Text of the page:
SCREENSAVOUR: The Nowhere Girls

What is it that transforms seemingly ‘cool’ youngsters from the West brought up on liberal ethos to suddenly abandon their lifestyles and seek meaning in radical Islam and join the ISIS? Though this has not become a trend, but occasional reports of such attempts by European youth, especially girls belonging to moderate Muslim families have provided a wide handle to Islamophobes to stereotype Muslims and paint them as unmitigated evil.

Even if we discount the Islamophobes, this kind of a journey has literally flummoxed the common man and inspired writers and filmmakers to probe into the nature of such radical transformations that belie all logic.

Acclaimed Indian writer Tabish Khair’s Jihadi Jane is a novel that traces the radicalisation of two Yorkshire Muslim girls – Ameena and Jamilla who clandestinely leave their country of birth – UK, and volunteer to work for an orphanage in Syria run by ISIS fighters and their womenfolk. Amongst the two girls, Ameena who stays with her divorced, liberal mother hailing from Bangalore, is the archetypal ‘cool’ girl who smokes and sleeps around without any moral qualms; while Jamilla wears the hijab and conforms to her family’s conservative ways without ever questioning the significance of religion in her life. The two could not be more different – but paradoxically, they are the best of friends.

But when Ameena’s boyfriend Alex leaves her for another girl, something happens in Ameena – she withdraws into a cocoon but gradually emerges from there to accompany Jamilla to the local mosque where the two girls are swept away by the sermons of a radical preacher. Ameena begins to wear the hijab and study the Quran, that scandalises her mother; while Jamilla’s widowed mother and brother put pressure on her to marry a boy of their choice. She has no problem, but she wants to continue with her studies. The two girls begin to stay together and fall prey to online radicalisation sites and brainwashed by a female recruiter – the wife of a Daesh fighter – to join the cause.  

Seen from the point of view of Jamilla, the novel explores the conflicts and doubts that begin to befuddle her at the war-ravaged region but leaves her friend Ameena absolutely untouched as she marries a jihadi and moves out of the orphanage. The reality of ISIS campaign where

good looking girls are ‘married’ off to fighters while not-so-good looking girls

 are brainwashed into becoming suicide bombers gradually dawns on her – apart from other atrocities, and all her illusions regarding the Islamist cause begin to crumble.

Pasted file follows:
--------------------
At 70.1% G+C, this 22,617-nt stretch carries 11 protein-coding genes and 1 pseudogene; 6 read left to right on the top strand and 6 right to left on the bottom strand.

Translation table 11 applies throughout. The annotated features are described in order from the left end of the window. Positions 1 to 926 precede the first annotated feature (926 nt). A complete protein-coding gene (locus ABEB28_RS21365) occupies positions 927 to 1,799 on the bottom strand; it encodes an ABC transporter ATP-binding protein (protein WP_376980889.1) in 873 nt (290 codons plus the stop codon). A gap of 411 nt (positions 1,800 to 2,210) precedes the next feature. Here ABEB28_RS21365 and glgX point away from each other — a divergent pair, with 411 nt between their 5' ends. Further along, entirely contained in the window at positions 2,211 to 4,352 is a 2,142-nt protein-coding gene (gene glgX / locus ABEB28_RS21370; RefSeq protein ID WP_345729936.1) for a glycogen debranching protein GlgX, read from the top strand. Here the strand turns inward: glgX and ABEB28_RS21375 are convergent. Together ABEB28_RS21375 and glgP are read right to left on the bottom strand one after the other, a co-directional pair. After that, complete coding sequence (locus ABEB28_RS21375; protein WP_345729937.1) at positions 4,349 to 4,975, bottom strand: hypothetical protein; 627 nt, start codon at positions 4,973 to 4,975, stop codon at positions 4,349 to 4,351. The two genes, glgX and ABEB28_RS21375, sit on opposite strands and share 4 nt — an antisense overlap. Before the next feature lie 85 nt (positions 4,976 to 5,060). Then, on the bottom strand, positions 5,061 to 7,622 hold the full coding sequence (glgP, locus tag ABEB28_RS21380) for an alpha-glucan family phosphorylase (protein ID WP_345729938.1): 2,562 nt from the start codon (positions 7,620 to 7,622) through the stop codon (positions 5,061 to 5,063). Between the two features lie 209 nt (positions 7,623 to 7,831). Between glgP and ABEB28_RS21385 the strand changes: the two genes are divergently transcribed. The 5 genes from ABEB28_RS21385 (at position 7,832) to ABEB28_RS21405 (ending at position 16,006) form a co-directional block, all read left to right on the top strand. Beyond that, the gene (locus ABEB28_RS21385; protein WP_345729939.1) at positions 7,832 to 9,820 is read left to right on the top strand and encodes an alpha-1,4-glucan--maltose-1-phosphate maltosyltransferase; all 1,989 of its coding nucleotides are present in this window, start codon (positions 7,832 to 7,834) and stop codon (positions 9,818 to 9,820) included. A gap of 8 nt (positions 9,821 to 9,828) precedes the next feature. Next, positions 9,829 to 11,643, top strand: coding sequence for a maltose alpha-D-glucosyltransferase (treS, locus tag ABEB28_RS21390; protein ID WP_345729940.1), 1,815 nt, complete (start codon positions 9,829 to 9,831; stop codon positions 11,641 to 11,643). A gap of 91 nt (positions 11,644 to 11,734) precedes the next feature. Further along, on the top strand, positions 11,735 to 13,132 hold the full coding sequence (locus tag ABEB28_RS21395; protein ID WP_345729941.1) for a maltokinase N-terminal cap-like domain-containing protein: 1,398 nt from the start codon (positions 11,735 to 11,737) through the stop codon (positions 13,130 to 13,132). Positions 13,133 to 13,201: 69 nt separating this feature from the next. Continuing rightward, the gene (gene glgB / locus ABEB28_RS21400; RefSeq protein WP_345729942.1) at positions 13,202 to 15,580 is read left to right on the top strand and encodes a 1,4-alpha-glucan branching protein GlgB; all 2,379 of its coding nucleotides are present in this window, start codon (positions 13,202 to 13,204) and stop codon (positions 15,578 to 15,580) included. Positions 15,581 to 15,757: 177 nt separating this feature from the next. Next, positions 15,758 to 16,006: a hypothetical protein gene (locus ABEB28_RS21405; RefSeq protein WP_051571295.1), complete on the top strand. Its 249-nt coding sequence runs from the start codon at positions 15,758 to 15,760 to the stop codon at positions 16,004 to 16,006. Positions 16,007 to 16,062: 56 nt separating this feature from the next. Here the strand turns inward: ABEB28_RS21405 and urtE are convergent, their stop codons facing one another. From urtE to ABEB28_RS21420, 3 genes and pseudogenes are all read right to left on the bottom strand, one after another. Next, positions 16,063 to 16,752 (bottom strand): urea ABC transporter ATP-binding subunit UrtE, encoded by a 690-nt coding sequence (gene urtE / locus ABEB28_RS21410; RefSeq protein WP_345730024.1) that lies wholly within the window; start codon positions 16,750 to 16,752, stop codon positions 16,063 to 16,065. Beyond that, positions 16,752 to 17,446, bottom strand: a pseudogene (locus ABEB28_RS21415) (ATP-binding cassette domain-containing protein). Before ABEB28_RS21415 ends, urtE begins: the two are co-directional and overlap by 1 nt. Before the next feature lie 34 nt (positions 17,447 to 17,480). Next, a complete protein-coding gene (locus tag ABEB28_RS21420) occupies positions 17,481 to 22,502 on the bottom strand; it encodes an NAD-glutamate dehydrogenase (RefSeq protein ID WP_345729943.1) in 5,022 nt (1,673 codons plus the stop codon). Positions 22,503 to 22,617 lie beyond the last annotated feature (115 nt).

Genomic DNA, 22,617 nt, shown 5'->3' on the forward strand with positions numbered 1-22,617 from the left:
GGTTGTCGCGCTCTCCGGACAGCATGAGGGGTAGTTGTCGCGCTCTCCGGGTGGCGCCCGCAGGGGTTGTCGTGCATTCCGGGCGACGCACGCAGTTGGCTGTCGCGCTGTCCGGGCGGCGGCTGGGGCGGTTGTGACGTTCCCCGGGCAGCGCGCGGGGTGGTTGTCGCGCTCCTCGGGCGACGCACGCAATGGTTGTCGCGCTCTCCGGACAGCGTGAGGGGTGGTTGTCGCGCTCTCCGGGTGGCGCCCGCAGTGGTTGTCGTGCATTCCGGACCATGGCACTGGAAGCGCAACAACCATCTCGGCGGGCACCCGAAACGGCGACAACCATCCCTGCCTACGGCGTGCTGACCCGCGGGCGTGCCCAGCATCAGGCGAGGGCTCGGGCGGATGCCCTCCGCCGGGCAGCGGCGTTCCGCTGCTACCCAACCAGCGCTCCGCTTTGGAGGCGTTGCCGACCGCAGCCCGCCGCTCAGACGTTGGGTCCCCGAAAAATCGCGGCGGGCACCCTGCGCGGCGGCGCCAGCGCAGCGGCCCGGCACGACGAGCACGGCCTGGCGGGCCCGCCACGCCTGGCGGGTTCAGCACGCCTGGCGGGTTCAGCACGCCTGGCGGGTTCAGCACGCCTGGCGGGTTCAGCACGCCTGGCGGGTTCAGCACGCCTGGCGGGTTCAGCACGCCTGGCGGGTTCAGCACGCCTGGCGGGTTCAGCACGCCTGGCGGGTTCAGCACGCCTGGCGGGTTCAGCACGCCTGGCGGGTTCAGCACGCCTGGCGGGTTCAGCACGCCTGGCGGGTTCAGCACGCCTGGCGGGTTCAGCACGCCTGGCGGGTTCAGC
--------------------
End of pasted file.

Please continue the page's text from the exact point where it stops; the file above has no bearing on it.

In a brilliantly wrought out climax, the conflicts are resolved but leaves the reader with a tremendous sense of loss. Jamilla, eventually freed from her circumstances, has nowhere to go now – definitely not England, where she anticipates a long litany of interrogations and incarcerations.

Dutch director Mijke de Jong’s Layla M (2016) deals with a young girl of Moroccan origin in Amsterdam – Layla, who believes in her religion and enthusiastic about soccer. Highly opinionated, she is critical of her family who remains nonchalant on the face of racial and religious discriminations; she hates her brother who does not protest after being hauled up unfairly and then released by racist cops.

Like the two friends in Jihadi Jane, she begins to flirt with the fringes of radical Islam, begins to study the Quran seriously and falls prey to a young radical Islamist online and marries him clandestinely. She drops out of school and accompanies her husband Abdel to a jihadist camp in Belgium, and from there to Jordon to lead an ideal Islamic life which she never found in the country of her birth.

But like Jamilla, she is very soon disillusioned when she discovers that she is treated like a second-class citizen in a stifling patriarchal society where she cannot even step out without being accompanied by her husband. She escapes back to Amsterdam where she stares at an uncertain future as she is immediately accosted by the police on her arrival.

Both the film and the novel convey a tremendous sense of loss; there is something monumentally tragic about the realisation that what you believed in is a pack of lies, but your older life is equally problematic!

Columnist: 
Ranjan Das